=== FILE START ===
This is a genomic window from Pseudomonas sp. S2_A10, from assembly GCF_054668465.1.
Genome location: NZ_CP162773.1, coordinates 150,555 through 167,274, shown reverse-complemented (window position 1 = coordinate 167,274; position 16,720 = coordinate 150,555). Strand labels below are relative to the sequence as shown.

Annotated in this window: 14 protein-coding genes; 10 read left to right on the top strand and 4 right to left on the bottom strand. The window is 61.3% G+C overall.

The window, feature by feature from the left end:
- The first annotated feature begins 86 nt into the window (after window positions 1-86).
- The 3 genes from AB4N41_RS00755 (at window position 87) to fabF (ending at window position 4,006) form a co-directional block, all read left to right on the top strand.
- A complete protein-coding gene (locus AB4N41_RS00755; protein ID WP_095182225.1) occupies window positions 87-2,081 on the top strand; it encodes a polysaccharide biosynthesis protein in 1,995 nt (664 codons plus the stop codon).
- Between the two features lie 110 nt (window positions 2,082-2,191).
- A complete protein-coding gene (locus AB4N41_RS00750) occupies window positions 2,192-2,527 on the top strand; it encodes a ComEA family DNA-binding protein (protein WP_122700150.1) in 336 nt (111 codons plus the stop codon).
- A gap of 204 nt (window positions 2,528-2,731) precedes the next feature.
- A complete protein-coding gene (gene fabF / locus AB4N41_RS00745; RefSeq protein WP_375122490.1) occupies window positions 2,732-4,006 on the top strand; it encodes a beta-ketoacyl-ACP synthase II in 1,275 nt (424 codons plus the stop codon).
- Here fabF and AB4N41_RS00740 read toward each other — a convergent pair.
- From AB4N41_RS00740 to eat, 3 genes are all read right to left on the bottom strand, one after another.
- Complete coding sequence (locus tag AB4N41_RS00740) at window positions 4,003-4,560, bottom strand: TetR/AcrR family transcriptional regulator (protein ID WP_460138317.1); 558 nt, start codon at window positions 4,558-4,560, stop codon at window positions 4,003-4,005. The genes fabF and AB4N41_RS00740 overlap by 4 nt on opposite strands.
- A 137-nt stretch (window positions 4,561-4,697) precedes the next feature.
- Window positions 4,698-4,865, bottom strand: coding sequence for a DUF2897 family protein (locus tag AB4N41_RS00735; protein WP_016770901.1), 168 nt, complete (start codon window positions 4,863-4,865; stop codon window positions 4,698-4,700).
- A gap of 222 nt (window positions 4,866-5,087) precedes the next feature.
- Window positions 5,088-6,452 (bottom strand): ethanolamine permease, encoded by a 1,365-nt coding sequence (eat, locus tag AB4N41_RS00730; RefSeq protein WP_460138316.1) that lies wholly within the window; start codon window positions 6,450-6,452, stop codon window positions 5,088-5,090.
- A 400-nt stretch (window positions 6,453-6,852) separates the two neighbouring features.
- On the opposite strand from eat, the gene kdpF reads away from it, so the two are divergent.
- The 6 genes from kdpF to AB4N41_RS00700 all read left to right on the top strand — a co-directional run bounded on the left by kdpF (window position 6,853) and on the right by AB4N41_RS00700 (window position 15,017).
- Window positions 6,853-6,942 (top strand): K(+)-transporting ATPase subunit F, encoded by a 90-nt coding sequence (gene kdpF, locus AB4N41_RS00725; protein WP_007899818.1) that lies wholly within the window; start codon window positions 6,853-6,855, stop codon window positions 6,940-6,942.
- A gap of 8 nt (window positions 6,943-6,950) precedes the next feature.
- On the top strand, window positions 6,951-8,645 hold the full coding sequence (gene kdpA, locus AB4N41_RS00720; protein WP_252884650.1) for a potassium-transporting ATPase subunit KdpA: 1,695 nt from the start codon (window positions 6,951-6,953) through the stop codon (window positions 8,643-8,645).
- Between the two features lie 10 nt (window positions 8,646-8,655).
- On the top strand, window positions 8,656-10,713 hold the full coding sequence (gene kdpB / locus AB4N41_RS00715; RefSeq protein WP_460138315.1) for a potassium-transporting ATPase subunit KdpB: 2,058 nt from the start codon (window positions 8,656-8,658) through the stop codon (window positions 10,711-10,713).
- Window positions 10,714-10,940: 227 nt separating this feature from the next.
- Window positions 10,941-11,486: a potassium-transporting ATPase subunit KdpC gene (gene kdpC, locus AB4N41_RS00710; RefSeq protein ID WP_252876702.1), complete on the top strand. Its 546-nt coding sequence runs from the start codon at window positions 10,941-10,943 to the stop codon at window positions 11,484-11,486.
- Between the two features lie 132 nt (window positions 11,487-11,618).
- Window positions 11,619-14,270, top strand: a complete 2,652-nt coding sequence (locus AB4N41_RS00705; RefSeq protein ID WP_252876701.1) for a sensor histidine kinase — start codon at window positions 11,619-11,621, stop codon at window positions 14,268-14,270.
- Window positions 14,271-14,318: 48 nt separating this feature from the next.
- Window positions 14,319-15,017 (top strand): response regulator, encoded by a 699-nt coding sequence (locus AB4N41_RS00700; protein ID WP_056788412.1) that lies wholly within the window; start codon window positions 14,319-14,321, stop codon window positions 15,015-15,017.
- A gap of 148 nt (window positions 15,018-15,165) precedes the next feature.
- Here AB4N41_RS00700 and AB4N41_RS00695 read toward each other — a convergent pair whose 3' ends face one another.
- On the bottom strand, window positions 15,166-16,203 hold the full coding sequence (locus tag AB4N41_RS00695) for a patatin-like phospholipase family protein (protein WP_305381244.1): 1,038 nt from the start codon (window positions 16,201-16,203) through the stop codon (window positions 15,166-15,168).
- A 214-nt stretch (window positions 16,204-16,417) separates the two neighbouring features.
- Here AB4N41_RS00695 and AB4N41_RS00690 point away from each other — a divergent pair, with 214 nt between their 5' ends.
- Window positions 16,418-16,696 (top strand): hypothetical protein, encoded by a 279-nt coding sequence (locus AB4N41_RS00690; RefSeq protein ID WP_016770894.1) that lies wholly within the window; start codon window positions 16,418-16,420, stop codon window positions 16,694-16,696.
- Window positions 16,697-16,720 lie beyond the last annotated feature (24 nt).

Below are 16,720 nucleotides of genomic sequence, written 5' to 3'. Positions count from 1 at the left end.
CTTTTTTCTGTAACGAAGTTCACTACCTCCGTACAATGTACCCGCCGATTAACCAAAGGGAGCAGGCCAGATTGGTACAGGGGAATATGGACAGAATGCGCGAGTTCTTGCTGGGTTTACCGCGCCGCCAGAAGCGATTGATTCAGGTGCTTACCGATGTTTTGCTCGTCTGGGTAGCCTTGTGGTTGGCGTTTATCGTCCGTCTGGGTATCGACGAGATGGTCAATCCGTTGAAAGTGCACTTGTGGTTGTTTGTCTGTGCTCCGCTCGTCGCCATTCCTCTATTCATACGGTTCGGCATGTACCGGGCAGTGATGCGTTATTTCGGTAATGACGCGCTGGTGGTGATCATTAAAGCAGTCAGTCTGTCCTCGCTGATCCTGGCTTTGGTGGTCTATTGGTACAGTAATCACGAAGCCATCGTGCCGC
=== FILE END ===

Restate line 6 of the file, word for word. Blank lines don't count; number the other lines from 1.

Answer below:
- The 3 genes from AB4N41_RS00755 (at window position 87) to fabF (ending at window position 4,006) form a co-directional block, all read left to right on the top strand.